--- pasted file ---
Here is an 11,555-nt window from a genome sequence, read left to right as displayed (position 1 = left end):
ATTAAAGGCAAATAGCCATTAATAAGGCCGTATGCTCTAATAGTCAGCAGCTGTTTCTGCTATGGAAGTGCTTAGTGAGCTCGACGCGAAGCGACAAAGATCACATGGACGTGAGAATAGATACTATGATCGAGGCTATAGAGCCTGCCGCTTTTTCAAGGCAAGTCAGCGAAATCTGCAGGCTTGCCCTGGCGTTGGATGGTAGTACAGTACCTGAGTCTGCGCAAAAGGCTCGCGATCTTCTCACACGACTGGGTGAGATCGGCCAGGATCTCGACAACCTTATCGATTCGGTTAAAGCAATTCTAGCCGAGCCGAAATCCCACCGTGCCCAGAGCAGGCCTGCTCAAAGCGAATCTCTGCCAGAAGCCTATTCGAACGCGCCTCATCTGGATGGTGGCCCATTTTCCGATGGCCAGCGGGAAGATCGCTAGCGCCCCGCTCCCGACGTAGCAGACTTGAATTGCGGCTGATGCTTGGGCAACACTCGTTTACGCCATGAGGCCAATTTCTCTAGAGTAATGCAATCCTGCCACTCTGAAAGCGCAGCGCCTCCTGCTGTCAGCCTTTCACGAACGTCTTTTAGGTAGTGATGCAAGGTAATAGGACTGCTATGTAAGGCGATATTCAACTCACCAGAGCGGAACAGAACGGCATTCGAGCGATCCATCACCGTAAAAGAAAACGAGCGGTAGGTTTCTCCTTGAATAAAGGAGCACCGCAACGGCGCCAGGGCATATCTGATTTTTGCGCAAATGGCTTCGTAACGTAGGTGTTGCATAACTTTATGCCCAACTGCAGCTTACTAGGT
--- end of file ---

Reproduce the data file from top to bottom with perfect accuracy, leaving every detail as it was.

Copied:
Here is an 11,555-nt window from a genome sequence, read left to right as displayed (position 1 = left end):
ATTAAAGGCAAATAGCCATTAATAAGGCCGTATGCTCTAATAGTCAGCAGCTGTTTCTGCTATGGAAGTGCTTAGTGAGCTCGACGCGAAGCGACAAAGATCACATGGACGTGAGAATAGATACTATGATCGAGGCTATAGAGCCTGCCGCTTTTTCAAGGCAAGTCAGCGAAATCTGCAGGCTTGCCCTGGCGTTGGATGGTAGTACAGTACCTGAGTCTGCGCAAAAGGCTCGCGATCTTCTCACACGACTGGGTGAGATCGGCCAGGATCTCGACAACCTTATCGATTCGGTTAAAGCAATTCTAGCCGAGCCGAAATCCCACCGTGCCCAGAGCAGGCCTGCTCAAAGCGAATCTCTGCCAGAAGCCTATTCGAACGCGCCTCATCTGGATGGTGGCCCATTTTCCGATGGCCAGCGGGAAGATCGCTAGCGCCCCGCTCCCGACGTAGCAGACTTGAATTGCGGCTGATGCTTGGGCAACACTCGTTTACGCCATGAGGCCAATTTCTCTAGAGTAATGCAATCCTGCCACTCTGAAAGCGCAGCGCCTCCTGCTGTCAGCCTTTCACGAACGTCTTTTAGGTAGTGATGCAAGGTAATAGGACTGCTATGTAAGGCGATATTCAACTCACCAGAGCGGAACAGAACGGCATTCGAGCGATCCATCACCGTAAAAGAAAACGAGCGGTAGGTTTCTCCTTGAATAAAGGAGCACCGCAACGGCGCCAGGGCATATCTGATTTTTGCGCAAATGGCTTCGTAACGTAGGTGTTGCATAACTTTATGCCCAACTGCAGCTTACTAGGT